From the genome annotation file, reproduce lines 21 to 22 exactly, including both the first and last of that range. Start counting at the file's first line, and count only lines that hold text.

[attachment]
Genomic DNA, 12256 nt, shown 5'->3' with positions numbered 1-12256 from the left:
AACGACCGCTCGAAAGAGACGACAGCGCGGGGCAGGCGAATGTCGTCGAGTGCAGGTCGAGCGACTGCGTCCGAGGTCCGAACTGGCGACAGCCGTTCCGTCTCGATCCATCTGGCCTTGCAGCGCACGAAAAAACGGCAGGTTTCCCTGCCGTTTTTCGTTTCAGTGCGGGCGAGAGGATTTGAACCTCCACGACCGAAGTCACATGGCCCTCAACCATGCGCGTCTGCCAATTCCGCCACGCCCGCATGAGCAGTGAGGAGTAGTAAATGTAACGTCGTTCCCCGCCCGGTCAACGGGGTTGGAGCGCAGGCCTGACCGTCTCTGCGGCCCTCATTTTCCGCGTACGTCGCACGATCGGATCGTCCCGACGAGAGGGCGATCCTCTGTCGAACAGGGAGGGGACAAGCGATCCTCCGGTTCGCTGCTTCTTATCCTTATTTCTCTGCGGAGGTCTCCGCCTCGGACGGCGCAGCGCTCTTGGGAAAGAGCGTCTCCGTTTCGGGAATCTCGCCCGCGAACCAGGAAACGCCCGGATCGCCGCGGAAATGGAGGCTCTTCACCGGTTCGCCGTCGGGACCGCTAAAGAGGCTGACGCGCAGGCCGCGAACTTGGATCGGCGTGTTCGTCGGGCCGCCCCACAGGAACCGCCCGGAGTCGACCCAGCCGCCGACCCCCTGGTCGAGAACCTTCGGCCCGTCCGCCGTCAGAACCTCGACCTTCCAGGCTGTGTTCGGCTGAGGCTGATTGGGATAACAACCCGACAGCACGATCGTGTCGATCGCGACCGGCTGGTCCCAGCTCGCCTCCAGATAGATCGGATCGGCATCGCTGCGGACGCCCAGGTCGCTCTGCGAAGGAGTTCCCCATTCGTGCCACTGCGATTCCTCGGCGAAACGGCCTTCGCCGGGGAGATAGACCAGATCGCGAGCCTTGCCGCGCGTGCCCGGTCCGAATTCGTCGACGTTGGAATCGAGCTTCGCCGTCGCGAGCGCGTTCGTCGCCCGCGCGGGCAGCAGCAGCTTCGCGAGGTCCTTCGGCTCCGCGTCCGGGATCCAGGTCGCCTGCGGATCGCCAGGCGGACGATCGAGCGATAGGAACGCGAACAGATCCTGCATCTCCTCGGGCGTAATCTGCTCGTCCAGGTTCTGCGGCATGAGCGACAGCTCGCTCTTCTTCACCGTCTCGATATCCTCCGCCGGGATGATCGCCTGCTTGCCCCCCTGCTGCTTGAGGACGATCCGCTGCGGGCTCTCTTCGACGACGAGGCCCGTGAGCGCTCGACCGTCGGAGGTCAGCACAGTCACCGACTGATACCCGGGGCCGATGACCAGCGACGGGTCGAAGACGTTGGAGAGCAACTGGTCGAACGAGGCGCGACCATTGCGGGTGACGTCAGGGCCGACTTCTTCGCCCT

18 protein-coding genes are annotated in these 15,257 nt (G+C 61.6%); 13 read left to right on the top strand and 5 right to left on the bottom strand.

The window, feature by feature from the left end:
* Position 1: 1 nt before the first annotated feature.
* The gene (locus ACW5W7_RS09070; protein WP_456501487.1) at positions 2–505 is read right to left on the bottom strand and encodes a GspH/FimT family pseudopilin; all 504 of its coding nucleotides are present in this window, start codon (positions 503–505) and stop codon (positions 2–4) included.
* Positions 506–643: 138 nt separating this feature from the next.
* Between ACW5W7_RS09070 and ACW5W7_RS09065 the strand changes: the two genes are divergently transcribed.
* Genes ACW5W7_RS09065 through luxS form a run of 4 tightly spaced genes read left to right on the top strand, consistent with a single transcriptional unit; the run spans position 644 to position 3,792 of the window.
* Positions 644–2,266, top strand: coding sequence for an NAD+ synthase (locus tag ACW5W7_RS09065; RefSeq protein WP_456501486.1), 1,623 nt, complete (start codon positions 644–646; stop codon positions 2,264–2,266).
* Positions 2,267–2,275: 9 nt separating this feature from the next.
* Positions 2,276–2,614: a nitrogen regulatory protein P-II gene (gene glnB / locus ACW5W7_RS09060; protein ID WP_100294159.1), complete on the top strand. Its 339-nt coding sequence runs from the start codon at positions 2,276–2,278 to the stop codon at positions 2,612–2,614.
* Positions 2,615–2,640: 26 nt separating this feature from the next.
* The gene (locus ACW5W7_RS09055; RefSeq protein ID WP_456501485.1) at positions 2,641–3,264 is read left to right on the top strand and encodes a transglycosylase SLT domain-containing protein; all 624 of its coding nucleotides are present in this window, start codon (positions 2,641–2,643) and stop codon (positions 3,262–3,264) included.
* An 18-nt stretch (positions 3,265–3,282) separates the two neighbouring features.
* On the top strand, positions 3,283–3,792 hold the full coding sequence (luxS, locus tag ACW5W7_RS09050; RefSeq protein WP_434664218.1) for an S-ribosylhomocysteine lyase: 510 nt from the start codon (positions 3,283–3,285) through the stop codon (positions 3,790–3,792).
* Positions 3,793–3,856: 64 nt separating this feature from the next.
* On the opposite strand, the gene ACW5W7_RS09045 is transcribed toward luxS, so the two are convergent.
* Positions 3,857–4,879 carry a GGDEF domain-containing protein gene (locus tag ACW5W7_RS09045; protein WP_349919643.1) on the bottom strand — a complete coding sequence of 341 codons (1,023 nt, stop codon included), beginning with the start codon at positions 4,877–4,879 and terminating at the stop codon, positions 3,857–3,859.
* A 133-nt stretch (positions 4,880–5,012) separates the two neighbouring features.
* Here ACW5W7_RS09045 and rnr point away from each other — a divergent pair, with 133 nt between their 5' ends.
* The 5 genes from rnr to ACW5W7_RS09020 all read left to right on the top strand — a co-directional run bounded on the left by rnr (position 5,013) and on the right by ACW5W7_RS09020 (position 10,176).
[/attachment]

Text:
* Here ACW5W7_RS09045 and rnr point away from each other — a divergent pair, with 133 nt between their 5' ends.
* The 5 genes from rnr to ACW5W7_RS09020 all read left to right on the top strand — a co-directional run bounded on the left by rnr (position 5,013) and on the right by ACW5W7_RS09020 (position 10,176).